Harmonic Mean in Geometry

The harmonic mean $H(a, b)\;$ of two positive numbers $a\;$ and $b\;$ is defined as

$\displaystyle H(a,b)=\frac{2}{\displaystyle\frac{1}{a}+\frac{1}{b}},$

and equivalently

$\displaystyle\frac{2}{H(a,b)}=\frac{1}{a}+\frac{1}{b},$

or else

$\displaystyle H(a,b)=\frac{2ab}{a+b}.$

It makes a most dramatic appearance in the problem of average speed, but also pops up in various geometric circumstances. Below I collect a few examples.

  1. Let $AGB\;$ be a semicircle and $AC = a,\;$ $BC = b.$

    If $CG \perp AB\;$ and $CH \perp OG\;$ then $GH = H(a, b).$

  2. In a trapezoid $ABCD,\;$ let $EF\;$ be the line parallel to the bases $AB\;$ and $CD\;$ through the point of intersection of the diagonals $AC\;$ and $BD:$

    If $CD = a\;$ and $AB = b,\;$ then $EF = H(a, b).$

    It is worth observing that the point of intersection of the diagonals divides $EF\;$ into two equal parts, which leads to another common example:

  3. In a 1877 sangaku from the Hyogo prefecture, $AE\;$ and $BD\;$ are both perpendicular to $AB.\;$ $P\;$ is the intersection of $AD\;$ and $BE,\;$ and $CP \perp AB.$

    If $AE = a\;$ and $BD = b,\;$ then $CP = \displaystyle \frac{1}{2}\cdot H(a, b).$

  4. The same motif reemerges in the See-Saw Lemma where $AE,\;$ $BF,\;$ and $EF\;$ are tangent (the latter at $X)\;$ to the semicircle $AXB.$

    If $AE = a\;$ and $BF = b,\;$ then $XY = H(a, b).$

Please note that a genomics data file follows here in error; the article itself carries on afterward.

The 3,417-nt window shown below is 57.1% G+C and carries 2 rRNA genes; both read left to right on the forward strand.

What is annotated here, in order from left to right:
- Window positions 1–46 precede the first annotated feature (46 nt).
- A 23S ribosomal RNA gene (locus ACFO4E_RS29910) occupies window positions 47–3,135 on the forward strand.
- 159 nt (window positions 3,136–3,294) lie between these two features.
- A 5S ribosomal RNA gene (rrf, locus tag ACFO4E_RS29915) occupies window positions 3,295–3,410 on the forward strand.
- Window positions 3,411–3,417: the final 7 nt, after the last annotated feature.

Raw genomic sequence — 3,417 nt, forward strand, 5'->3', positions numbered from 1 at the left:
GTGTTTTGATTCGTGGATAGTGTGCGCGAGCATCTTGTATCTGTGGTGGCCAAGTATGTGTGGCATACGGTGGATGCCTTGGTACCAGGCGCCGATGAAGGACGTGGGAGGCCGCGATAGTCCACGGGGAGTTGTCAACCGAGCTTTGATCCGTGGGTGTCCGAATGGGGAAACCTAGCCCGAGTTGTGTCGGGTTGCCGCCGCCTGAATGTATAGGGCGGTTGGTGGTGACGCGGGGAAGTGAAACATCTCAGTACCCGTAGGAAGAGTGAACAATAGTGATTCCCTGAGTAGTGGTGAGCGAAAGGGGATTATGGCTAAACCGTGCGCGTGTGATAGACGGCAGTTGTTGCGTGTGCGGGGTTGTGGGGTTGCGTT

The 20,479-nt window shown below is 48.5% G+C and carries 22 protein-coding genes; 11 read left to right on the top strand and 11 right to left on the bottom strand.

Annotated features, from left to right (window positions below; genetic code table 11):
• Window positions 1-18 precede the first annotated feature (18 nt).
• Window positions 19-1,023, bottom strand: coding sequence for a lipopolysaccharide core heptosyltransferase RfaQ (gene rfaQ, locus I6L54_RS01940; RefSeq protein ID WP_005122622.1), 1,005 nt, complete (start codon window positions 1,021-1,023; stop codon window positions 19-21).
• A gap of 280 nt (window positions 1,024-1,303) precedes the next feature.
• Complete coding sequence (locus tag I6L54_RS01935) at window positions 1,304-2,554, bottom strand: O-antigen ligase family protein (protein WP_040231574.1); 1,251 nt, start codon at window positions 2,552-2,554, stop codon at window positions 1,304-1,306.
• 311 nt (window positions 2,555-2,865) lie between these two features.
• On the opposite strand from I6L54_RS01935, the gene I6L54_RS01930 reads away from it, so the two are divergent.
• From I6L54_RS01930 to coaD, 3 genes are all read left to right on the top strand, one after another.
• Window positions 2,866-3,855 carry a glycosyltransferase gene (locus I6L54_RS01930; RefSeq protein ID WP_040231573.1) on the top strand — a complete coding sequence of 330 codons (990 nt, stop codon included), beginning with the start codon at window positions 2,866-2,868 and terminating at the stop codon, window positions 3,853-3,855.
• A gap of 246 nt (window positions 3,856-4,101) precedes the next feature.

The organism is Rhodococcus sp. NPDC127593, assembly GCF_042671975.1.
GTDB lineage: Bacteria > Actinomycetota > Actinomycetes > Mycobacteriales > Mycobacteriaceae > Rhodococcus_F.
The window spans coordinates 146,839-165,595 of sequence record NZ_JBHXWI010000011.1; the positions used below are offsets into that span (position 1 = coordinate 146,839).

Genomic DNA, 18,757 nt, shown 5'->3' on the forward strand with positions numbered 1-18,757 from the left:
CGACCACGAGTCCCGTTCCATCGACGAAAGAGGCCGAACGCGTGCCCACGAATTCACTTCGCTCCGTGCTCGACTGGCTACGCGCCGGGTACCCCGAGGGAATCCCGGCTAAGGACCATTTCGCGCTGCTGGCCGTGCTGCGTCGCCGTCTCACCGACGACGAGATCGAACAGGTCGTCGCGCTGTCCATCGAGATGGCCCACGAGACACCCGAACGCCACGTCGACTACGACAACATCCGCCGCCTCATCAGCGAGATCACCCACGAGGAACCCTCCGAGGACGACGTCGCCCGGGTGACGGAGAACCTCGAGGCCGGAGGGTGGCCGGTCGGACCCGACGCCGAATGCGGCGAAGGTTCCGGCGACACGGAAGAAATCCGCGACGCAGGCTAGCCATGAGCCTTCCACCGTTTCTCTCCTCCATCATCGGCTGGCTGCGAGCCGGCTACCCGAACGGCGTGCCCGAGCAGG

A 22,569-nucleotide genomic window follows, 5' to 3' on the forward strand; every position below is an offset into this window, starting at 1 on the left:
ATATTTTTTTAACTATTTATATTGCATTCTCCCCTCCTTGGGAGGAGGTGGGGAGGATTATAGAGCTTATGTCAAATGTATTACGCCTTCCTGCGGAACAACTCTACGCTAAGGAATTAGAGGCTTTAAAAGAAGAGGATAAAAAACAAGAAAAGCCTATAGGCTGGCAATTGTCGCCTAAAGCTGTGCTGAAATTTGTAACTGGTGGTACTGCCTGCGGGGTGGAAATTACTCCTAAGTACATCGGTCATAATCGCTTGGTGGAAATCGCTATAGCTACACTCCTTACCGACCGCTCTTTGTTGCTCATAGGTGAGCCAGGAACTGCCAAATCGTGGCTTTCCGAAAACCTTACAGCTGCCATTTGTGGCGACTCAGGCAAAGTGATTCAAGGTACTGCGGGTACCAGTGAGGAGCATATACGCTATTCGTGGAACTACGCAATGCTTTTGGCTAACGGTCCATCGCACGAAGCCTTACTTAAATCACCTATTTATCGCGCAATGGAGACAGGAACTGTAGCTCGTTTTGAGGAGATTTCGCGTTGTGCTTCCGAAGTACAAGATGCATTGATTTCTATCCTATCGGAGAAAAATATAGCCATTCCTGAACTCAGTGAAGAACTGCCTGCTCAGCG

5. Vladimir Nikolin from Serbia has observed appearance of the harmonic mean in his Rhombus Lemma.

    Let $AD\;$ be the bisector of $\angle A\;$ in $\Delta ABC,\;$ $B'D||AC\;$ and $C'D||AB.\;$ Then $AB'DC'\;$ is a rhombus and its side $p\;$ is half of the harmonic mean of sides $b = AC\;$ and $b = AB.$

    Choosing the angle at $A\;$ to be right leads to a special case where the rhombus becomes a square.

  6. Let a square be inscribed into a right triangle as in the diagram

    Then, if $a\;$ and $b\;$ are the legs of the triangle and p the side of the square, $\displaystyle\frac{1}{p} = \frac{1}{a} + \frac{1}{b}.\;$ In other words, $p = \frac{1}{2}H(a, b).\;$

  7. As a consequence of the Rhombus Lemma there is a simple way of constructing the harmonic ratio:

    In $\Delta ABC,\;$ with $AB = c\;$ and $AC = b,\;$ draw $AD\;$ - the bisector of $\angle A.\;$ At $D\;$ erect a perpendicular to $AD\;$ and let $E\;$ be its intersection with either $AB\;$ or $AC.\;$ Then $AE = H(b, c).$


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